There were people in the church in Crete, Paul is saying, who opposed sound doctrine.  Now in verses 10-16, Paul teaches Titus who these people are and how to refute them.  Go ahead and read Titus 1:10-16, and see if you can discover why Paul is so concerned. 

Verse 10 presents a very negative view of a certain group of people in the church.  Who were they?  He calls them, “rebellious, mere talkers, and deceivers.”  Paul’s mention of rebellious people needs to be seen in the context of what he has just talked about in verse 9, sound doctrine, which is the true faith.  The rebellious ones are rebelling against that true teaching, as Paul will go on to describe in the verses that follow.

Paul describes them as mere talkers which conveys the idea of idle talk, empty talk, that they are foolish babblers.  They talk a good game, and likely talk a lot, but it is empty, and it is not in line with the true faith.  Think about babbling.  It is what infants do when they are learning to talk.  They love to hear themselves make sounds.  But their noises have no meaningful content.  Paul says those rebellious people in the churches in Crete are teaching something that has the doctrinal equivalency of baby talk. 

Finally, he says they are deceivers.  That flows from the rebellious description and from the mere talking.  By being rebellious and by their empty talk, they are deceiving the church. 

Next he points out a subset of the larger rebellious group.  Paul has a special name for them: the “circumcision group”.  That’s a pretty focused word, and it is not coded at all.  Paul is talking about Jews.  They were Jews who said that they believed in Jesus, but also the believed that Christians must still follow the Old Testament Law.  Do you know the outward sign that indicated that a person was a Jew who followed the Law?  Circumcision.  All male babies in Jewish families would be circumcised on the eighth day after their birth, showing that they were a part of the covenant God made with Israel.  It was a special mark that distinguished Jews from others.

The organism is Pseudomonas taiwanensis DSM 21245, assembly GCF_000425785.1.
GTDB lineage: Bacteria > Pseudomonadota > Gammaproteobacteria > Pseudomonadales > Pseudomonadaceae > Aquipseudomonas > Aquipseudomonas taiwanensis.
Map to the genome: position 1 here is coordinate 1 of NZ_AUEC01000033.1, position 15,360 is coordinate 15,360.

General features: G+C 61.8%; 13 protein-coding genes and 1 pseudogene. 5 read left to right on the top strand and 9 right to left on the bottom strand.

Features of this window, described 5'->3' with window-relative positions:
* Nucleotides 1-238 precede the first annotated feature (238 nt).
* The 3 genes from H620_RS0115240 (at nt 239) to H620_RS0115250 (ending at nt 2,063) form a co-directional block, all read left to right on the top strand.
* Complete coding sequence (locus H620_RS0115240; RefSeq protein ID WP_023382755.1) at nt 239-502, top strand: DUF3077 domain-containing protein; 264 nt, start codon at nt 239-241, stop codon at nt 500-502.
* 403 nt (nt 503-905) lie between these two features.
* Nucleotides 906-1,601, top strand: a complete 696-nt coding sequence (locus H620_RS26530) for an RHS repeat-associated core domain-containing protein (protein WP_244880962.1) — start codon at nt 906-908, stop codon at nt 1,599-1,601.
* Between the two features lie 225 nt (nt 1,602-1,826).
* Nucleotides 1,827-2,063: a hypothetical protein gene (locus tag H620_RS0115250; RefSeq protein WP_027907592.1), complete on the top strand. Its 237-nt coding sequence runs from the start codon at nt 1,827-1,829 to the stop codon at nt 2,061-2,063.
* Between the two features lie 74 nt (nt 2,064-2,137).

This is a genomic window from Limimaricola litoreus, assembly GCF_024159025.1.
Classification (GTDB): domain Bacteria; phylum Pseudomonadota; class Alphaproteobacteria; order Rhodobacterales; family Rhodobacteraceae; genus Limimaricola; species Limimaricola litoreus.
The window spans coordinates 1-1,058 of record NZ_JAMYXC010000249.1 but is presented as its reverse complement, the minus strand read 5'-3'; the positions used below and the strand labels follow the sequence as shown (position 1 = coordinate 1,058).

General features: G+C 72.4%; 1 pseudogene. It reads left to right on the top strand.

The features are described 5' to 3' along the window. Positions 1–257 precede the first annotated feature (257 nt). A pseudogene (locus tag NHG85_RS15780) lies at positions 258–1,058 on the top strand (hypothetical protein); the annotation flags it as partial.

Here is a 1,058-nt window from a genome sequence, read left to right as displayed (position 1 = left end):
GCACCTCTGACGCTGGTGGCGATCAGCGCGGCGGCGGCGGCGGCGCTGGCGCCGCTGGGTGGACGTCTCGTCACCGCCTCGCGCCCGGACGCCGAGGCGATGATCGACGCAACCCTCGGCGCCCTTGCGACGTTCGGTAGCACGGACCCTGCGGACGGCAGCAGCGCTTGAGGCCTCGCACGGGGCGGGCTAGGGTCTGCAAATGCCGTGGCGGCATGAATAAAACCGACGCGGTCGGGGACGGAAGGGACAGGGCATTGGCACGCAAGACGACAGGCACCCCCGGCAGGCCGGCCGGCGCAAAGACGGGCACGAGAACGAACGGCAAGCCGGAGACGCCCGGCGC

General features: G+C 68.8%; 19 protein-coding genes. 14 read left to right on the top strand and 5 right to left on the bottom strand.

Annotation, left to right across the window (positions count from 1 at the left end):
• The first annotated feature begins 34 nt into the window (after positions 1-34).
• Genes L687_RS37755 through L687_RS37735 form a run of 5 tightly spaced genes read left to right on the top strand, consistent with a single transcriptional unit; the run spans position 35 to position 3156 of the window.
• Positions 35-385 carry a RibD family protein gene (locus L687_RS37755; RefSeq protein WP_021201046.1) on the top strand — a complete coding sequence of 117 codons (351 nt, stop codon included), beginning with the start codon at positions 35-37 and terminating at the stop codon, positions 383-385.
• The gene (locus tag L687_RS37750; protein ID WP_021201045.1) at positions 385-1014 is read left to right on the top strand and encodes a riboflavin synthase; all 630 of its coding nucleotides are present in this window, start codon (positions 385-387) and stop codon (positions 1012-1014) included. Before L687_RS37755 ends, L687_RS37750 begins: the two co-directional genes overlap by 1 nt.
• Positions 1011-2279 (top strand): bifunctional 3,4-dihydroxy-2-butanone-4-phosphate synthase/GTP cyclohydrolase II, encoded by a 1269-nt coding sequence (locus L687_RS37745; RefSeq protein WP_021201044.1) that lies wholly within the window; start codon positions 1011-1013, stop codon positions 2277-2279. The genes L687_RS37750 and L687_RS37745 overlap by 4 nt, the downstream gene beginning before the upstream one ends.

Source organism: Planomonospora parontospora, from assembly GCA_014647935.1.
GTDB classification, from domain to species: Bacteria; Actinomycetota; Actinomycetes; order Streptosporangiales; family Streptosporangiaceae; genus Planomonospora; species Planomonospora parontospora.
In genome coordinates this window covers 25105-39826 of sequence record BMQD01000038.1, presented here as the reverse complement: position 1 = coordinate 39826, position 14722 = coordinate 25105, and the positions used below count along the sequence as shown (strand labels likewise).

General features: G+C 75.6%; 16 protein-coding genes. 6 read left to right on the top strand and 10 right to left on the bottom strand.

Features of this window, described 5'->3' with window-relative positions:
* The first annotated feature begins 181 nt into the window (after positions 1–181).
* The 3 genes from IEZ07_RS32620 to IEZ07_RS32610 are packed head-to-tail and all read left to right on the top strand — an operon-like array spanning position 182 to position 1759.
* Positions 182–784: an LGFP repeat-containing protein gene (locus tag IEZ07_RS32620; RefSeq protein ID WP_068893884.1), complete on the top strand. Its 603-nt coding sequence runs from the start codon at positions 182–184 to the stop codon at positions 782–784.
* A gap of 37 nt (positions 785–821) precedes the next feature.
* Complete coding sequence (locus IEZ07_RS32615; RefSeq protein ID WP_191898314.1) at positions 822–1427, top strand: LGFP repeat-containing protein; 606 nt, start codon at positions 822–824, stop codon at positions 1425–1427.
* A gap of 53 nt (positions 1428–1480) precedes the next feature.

There on the island of Crete where Titus was going to appoint leaders in the churches, many people were not Jews, and thus were likely not circumcised.  Paul is saying that the circumcision group, the Jewish Christians were especially the problem in the church.  We’re going to see why in the next post.